This is all well and good in sunny weather with calm seas. It's a lot harder trying to make these observations in choppy water, or when clouds have turned the surface of the ocean to a uniform steel gray, conditions that occur quite often. So you can see why we value our redundant charts and waypoint tracks.
The charts we use have been pretty good - though not perfect - about showing the locations of shallow areas, and features that we could hit. As an added enhancement, we overlay our boat's GPS position on satellite photos, which show shallow areas and reefs in colorful detail.
To provide further comfort - especially when it's cloudy, or the wind has kicked up waves that obscure the color gradients, or it's raining and I can't see anything, let alone colors - we have tracks. In addition to sharing their warnings and wisdom, cruisers who've sailed these waters before us have recorded their GPS tracks and shared them with us and other cruisers. Once we've imported the tracks into our electronic chartplotter, all we have to do to safely navigate our route is to follow their waypoints - displayed like so many digital breadcrumbs - for the same route. We don't have tracks for everywhere we sail, but we have quite a few. We're also saving our own GPS tracks, which we'll be able to share with other cruisers.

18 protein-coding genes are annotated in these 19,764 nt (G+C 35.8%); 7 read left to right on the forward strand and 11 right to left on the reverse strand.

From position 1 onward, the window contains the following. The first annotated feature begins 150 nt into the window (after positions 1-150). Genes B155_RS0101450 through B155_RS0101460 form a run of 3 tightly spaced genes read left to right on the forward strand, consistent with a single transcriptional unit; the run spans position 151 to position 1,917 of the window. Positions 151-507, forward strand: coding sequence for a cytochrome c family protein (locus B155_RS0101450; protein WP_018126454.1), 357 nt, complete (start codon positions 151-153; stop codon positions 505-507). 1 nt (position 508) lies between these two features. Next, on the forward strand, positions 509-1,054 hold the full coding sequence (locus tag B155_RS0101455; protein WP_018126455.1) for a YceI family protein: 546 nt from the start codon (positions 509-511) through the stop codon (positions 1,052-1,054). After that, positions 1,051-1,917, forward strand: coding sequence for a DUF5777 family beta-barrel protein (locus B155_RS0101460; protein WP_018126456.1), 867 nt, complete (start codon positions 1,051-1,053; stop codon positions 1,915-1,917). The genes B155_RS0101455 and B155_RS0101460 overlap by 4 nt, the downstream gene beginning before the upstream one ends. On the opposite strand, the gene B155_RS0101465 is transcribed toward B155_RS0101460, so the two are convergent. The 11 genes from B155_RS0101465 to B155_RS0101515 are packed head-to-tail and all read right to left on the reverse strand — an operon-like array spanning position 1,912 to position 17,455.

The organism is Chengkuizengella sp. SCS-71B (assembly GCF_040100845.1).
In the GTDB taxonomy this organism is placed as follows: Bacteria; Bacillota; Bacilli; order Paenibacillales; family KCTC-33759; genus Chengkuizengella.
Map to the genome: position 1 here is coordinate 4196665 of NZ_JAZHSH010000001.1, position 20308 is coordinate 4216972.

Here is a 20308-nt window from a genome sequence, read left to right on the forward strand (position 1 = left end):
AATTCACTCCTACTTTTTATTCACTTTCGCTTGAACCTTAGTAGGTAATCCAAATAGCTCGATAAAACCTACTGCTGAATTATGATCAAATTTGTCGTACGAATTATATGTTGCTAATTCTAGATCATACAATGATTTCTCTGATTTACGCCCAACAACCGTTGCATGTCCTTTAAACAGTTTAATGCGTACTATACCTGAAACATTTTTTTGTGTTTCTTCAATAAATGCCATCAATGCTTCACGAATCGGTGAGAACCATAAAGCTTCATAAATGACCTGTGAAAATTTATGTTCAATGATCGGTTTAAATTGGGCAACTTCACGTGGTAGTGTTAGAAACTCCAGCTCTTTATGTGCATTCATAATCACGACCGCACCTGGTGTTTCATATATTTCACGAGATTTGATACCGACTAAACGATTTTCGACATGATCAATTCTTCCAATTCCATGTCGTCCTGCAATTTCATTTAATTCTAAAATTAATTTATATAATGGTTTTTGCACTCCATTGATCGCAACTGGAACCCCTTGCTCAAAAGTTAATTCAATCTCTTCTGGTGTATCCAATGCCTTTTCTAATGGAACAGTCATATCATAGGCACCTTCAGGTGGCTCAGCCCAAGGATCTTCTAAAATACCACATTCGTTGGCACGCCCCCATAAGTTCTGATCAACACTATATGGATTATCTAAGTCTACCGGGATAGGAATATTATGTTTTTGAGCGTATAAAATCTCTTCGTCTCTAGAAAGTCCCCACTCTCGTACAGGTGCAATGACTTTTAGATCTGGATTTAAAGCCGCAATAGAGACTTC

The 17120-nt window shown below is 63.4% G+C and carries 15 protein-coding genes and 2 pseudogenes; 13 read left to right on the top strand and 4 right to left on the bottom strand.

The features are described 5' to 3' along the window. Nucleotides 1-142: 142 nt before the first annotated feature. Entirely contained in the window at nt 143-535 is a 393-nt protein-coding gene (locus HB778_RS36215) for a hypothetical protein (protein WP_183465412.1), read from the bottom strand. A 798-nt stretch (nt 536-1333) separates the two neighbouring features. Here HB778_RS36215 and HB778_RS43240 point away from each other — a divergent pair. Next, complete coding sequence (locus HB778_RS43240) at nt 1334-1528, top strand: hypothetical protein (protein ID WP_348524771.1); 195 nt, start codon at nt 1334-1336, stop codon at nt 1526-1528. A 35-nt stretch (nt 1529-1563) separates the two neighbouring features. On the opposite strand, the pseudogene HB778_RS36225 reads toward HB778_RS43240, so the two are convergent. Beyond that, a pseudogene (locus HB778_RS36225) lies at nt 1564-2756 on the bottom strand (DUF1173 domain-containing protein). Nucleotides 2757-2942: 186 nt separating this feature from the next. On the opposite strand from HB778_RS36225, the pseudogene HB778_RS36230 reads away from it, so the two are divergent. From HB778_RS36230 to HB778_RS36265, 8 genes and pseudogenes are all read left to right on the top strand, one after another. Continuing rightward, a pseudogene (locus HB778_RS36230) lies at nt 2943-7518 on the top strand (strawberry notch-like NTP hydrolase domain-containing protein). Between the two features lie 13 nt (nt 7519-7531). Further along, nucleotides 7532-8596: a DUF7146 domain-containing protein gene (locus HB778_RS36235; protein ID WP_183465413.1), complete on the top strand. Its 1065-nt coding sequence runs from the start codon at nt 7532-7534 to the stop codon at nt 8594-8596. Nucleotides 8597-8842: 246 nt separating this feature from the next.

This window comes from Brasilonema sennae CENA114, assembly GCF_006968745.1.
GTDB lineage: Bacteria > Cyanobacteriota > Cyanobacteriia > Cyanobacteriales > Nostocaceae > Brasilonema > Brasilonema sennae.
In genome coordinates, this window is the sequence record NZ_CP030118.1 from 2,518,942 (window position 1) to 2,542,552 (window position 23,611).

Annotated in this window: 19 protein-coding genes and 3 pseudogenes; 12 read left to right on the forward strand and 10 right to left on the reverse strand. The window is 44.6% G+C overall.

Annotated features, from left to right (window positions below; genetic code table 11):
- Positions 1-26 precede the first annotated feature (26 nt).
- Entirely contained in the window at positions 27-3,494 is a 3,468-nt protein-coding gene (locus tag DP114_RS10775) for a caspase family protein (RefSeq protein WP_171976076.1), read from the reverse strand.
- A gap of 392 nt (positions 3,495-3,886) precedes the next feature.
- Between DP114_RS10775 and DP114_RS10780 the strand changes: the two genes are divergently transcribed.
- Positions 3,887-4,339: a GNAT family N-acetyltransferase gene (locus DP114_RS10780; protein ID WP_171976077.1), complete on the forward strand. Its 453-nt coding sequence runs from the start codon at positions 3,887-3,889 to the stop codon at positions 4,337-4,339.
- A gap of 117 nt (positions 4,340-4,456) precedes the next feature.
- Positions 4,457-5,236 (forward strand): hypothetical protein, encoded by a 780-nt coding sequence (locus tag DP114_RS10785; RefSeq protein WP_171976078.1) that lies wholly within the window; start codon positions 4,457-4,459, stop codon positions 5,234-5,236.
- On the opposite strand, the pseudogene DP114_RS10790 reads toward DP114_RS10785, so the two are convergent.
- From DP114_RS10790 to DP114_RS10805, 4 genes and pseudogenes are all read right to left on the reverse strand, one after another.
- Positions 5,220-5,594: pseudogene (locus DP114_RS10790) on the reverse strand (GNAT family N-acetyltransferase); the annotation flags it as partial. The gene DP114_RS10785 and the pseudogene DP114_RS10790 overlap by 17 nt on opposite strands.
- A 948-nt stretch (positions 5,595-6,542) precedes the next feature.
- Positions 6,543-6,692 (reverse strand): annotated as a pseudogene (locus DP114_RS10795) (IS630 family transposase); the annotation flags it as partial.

Here is an example of a track we followed in the Yasawa Islands. The white squares with a circle in the middle are GPS waypoints; the blue line is the track connecting them. Blue and purple circles with X's in them, and asterisks, indicate rocks; blobs of blue and green indicate areas of shallow water and/or reefs; brown is land.
We could, in theory, follow someone's track at night. But as you know, Prudent Mariner disciples such as we would never, never, never, never, NEVER do that. Unless we really had to.
As I stand on the front of the boat for hours at a time, watching intently for things we might hit, my mind can tend to wander, even as my visual attention is focused on the horizon. During one of these extended Lookout sessions, I created a scale of attentiveness that I call the ReefCon scale, based loosely on the Norad DefCon scale. When we're cruising someplace for which we have no tracks, scant depth information, we're near reefs or areas of shallow water, or perhaps the sky is cloudy and the water is streaked with whitecaps, I'll be at ReefCon 5: fully focused, continuously scanning the horizon for any indication of danger. Different sets of conditions will merit ReefCon levels of 3 or 4, at my discretion. (My scale, my level assignment.) If we're following someone's track, though, I back off to ReefCon 2.
Eric once asked me, "Why wouldn't following someone's track be ReefCon 1?"
I'd had a lot of time, up there on the bow pulpit, to think about the levels of my ReefCon scale, so I was ready with an answer. "ReefCon 1," I told him, "is when we're anchored. I'm still paying attention to our surroundings, but much less than when we're moving. When SCOOTS is snug in a slip in a marina, I'll relax to ReefCon 0."
Eric just smiled and shook his head in the friendly, disarming way that he's been responding to my goofiness for more than three decades.
But in spite of this bit of goofiness, we take navigating very seriously, and we'll keep following the Prudent Navigator's lead.